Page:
The main sanctuary of Aššur was the Bit Aššur in the city of Aššur, which is not among the oldest buildings in this town. It is therefore likely that the god originally was not a real deity, but the personification of the town, and started to attract cultic honors only later as if he were the deified city.
Aššur – city and deity at the same time – was invoked when the king was inaugurated. In the coronation hymn, it was stressed that Aššur was the real king and that the man who was about to be crowned was in fact not a king but a priest.
May your foot, placed in the temple of Aššur, and may your hands, stretched toward your god Aššur, be at ease! May your priesthood and that of your sons be at ease in the service of your god Aššur. Expand your land with your straight scepter. May Aššur grant you a commanding voice, obedience, agreement, justice, and peace.
It is interesting that, according to the tablets from Kültepe (the Assyrian trading post Kaneš in Central Anatolia), oaths were sworn by “the sword of Aššur” (patrum ša Aššur). It is possible, but not proven, that kings who had to swear allegiance to their Assyrian overlords, were requested to swear a similar oath.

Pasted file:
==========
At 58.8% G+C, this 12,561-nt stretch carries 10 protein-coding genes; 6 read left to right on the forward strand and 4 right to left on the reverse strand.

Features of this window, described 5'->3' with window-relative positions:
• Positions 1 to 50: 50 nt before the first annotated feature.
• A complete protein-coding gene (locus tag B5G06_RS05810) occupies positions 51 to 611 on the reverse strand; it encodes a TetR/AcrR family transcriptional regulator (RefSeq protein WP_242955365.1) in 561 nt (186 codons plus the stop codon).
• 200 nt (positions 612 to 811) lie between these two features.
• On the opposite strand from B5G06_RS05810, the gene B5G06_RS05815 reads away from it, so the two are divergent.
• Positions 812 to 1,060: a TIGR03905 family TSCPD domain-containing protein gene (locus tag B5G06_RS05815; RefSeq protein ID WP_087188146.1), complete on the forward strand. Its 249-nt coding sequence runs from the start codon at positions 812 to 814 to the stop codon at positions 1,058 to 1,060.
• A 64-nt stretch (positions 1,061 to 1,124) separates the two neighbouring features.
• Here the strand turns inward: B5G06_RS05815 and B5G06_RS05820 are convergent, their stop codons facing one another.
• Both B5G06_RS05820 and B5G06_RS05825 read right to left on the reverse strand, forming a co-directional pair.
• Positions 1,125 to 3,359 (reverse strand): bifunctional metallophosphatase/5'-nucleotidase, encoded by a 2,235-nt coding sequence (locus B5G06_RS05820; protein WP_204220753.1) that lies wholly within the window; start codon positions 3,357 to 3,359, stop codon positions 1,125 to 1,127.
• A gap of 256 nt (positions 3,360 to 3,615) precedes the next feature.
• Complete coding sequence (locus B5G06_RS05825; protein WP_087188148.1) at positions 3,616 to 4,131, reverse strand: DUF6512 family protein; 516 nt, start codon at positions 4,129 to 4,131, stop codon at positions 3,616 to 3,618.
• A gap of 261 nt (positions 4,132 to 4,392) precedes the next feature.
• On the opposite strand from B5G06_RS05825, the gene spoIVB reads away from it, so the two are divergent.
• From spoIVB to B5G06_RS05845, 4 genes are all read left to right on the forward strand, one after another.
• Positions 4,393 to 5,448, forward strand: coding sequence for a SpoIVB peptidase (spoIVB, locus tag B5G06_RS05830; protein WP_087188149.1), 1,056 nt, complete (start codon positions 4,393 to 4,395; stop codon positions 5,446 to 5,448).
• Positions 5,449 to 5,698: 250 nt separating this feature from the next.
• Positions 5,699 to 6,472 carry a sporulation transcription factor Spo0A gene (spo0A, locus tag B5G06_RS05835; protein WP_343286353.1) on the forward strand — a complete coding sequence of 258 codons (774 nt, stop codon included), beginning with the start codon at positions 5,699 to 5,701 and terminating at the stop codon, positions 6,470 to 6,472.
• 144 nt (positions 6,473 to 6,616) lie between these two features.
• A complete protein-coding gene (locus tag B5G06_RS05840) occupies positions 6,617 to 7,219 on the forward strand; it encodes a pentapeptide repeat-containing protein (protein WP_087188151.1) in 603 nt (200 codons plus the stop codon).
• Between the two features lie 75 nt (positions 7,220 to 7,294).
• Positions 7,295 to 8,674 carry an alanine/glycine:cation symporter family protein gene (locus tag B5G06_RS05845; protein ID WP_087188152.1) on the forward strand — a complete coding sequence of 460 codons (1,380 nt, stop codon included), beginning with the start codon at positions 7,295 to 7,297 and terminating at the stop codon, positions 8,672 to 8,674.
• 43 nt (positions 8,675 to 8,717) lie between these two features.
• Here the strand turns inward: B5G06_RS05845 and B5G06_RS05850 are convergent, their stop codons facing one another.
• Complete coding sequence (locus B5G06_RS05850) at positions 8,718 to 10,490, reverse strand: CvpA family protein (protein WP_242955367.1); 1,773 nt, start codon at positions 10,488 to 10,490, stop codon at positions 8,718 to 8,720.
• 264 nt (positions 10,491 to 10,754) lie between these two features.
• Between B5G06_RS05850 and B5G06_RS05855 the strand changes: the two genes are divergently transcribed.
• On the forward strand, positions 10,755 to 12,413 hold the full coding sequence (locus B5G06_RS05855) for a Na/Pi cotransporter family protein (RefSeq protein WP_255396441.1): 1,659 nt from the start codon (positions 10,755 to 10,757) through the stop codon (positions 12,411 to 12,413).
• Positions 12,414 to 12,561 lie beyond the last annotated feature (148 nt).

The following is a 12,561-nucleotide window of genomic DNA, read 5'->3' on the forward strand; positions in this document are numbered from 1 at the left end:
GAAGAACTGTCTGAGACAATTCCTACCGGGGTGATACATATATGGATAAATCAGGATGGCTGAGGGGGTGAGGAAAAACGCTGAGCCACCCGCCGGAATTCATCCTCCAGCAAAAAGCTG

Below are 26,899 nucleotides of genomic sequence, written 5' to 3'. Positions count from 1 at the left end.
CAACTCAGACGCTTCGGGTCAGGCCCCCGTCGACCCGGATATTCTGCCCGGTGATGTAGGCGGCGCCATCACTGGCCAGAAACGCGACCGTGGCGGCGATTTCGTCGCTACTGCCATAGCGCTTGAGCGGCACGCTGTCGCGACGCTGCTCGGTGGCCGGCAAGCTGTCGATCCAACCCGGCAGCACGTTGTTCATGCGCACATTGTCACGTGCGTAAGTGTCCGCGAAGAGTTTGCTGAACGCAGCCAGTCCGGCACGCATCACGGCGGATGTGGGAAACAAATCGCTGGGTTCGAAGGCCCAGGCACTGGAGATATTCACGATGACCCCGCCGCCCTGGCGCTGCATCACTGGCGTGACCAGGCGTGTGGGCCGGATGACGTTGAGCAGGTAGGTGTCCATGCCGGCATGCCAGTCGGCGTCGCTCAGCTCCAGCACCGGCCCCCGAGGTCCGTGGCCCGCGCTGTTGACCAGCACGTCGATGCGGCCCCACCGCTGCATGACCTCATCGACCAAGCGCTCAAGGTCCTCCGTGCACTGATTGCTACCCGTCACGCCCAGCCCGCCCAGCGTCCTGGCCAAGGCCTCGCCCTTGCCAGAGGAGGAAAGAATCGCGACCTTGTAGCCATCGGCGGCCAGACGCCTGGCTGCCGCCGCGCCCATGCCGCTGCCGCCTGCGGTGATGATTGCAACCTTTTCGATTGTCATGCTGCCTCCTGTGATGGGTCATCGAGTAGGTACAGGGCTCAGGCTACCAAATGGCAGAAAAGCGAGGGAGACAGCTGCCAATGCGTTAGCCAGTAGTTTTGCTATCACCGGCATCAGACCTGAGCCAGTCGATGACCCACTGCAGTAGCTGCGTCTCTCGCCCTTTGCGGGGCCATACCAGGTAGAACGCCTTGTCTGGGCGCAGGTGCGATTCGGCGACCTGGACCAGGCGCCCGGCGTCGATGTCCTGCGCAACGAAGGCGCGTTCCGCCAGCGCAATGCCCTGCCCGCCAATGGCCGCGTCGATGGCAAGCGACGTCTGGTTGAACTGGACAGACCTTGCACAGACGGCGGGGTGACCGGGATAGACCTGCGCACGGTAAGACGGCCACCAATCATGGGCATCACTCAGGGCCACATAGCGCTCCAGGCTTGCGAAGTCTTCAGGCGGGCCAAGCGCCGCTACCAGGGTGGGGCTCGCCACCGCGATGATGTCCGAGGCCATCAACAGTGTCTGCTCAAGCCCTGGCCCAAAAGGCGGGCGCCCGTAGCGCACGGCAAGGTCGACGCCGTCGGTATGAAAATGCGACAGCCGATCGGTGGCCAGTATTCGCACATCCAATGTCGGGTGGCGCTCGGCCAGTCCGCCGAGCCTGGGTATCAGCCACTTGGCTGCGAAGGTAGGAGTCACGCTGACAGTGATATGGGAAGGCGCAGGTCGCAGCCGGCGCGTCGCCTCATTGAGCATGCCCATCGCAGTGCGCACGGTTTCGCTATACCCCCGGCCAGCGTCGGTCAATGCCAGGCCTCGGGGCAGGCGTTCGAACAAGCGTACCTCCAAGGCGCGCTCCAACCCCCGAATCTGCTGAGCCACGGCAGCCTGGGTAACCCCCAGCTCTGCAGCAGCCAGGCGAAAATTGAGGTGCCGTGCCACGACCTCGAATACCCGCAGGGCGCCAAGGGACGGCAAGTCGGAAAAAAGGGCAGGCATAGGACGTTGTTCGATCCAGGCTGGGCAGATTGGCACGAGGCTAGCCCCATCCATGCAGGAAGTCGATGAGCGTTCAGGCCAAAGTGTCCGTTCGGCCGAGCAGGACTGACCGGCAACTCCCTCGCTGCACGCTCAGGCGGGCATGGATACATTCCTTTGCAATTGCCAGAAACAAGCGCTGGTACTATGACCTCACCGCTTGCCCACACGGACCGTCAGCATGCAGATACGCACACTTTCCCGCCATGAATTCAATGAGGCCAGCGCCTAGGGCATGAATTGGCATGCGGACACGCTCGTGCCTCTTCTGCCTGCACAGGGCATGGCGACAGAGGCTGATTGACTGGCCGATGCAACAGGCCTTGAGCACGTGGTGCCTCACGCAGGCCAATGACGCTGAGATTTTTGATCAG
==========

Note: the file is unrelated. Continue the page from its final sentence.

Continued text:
Aššur received the attributes of the major gods of Sumer and Babylonia. It is certain that after 1300 BCE, conscious attempts were made to identify him with Enlil, the tutelary deity of Nippur and the supreme god of the Sumerians. Aššur’s consort Mullissu was identified with Ninlil, the wife of Enlil. The war god Ninurta, son of Enlil and Ninlil, was now regarded as an Assyrian deity. Even the temple of Aššur was renamed and now called Ekur, after the house of Enlil in Nippur.
Under Sargon II (r.721-705), the Assyrian theologians sought to equal Aššur to the Babylonian primeval god whose name is written AN.SAR. In other words, Aššur was presented as the ancestor of all gods. Sargon's son and successor Sennacherib (r.704-681), who sacked Babylon in 689 BCE, identified Aššur with Marduk, the defeated supreme god of Babylonia. Marduk’s Akitu festival was celebrated in the city of Aššur.
After the fall of the Assyrian Empire, Aššur remained a popular deity: he is known from several Aramaic inscriptions and his name is included in personal names. His temple and the Akitu house were rebuilt in the Parthian age. Dedications are known from as late as early third century CE.